** The first partial nephrectomy operation with da Vinci robot in Turkey has been conducted with "da Vinci S HD" (latest product of robotic technology) by Ali Rıza Kural M.D. and his colleagues in Florence Nightingale Robotic Surgery Center in 2008.

Collecting Duct System Cancer: Pelvis Renalis Tumor

Cancer is rarely seen in renal collecting duct system. Collecting duct system cancers, known as pelvis renalis and ureteral tumor, share the same histological structure of bladder cancers. Cigarette consumption and exposure to certain chemicals are known to be the risk factors for development of cancer in the collecting duct system.

Majority of the patients notice blood in their urine. Sometimes clots may accompany this blood. Flank pain, nausea, vomiting are infrequent symptoms. Diagnosis of those tumors are difficult. Use of computed tomography (CT) or magnetic resonance (MRI) on patients suspected of having cancer in the collective duct system may help the diagnostic process. However, in some instances, reaching a diagnosis may require insertion of a flexible ureteroscope through the urethra for removal of a sample tissue from the tumor. In small tumors, the tumor can also be treated with laser.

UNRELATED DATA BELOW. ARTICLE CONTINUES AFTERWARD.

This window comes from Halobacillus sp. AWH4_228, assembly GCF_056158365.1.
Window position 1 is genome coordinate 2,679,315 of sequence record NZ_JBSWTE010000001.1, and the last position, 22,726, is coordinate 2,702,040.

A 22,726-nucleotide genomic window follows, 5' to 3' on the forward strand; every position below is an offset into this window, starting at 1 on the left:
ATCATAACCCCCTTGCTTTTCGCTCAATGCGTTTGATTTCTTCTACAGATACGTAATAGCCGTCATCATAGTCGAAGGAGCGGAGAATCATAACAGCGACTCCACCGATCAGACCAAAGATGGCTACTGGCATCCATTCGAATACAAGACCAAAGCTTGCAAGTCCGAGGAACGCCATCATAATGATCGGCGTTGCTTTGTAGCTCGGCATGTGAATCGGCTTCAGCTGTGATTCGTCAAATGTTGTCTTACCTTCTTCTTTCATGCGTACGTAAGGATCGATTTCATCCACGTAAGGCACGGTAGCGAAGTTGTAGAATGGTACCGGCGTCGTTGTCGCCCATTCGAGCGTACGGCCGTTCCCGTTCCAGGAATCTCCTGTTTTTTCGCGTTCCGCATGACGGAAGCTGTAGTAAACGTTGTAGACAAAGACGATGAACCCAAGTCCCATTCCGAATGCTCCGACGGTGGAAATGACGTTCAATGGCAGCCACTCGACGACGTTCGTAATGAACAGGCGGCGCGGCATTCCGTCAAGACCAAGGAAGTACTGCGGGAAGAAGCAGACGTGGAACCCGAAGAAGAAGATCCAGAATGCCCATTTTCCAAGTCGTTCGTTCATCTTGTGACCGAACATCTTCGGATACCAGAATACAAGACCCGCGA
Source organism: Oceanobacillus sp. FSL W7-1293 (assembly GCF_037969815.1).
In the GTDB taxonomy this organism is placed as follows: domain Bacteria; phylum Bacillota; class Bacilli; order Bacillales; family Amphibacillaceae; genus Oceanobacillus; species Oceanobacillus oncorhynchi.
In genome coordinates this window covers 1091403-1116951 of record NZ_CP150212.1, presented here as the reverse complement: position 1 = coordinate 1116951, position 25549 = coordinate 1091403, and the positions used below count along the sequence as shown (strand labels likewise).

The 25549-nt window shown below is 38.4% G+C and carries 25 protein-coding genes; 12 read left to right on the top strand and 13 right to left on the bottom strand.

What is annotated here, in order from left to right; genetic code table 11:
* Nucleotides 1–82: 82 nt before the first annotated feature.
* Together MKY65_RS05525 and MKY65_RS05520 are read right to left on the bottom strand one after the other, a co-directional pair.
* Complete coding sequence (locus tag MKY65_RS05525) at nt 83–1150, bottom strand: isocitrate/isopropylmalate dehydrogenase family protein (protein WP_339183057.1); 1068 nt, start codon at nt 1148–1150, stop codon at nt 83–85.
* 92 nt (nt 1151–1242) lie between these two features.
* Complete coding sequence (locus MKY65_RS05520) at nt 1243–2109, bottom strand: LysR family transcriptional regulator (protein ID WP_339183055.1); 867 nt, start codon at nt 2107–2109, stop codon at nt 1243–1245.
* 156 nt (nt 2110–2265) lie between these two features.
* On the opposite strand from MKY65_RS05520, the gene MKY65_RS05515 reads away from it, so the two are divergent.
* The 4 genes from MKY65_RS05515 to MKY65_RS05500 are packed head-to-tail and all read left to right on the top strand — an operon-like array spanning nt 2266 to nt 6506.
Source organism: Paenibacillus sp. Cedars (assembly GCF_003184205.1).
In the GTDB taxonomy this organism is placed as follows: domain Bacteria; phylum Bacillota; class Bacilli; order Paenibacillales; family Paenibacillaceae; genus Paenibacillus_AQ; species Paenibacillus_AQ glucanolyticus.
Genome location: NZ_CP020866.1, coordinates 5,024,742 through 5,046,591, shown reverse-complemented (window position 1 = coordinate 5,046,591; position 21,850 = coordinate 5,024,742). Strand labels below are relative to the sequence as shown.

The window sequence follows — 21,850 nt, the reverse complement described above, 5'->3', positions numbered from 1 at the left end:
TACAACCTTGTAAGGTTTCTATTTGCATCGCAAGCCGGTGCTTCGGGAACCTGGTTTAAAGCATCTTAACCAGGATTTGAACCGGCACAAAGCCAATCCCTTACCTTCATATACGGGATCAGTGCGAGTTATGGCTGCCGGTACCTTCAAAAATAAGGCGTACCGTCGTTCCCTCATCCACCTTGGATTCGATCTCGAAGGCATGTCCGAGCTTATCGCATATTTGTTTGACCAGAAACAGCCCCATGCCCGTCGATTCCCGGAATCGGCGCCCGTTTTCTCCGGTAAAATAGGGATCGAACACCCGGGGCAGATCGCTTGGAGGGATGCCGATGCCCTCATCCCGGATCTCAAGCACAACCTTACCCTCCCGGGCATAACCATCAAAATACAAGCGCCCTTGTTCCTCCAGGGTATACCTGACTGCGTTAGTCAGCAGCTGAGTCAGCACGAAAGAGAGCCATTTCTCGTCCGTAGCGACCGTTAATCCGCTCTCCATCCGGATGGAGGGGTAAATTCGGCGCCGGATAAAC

Ideal treatment of the cancers in collecting duct system of the kidney is removal of the kidney together with the ureter and the area of its insertion to the bladder. These operations have been performed by traditional open surgery for years which requires 2 different incisions for removal of both kidney and the lower ureter. Currently, these procedures can be performed also laparoscopically and only a single scar tissue of 7cm from which kidney and other tissues are removed, is left. Clinical studies show that laparoscopy technique can be safely performed in such cancer types. The experiences of our team suggest the same conclusion and until now 25 patients have been operated by this method with successful results.

The bladders of the patients who were subjected to operation due to renal collecting duct system tumor (pelvis renalis and ureter tumor) should be controlled during and after the operation at regular intervals because of the risk of tumor development.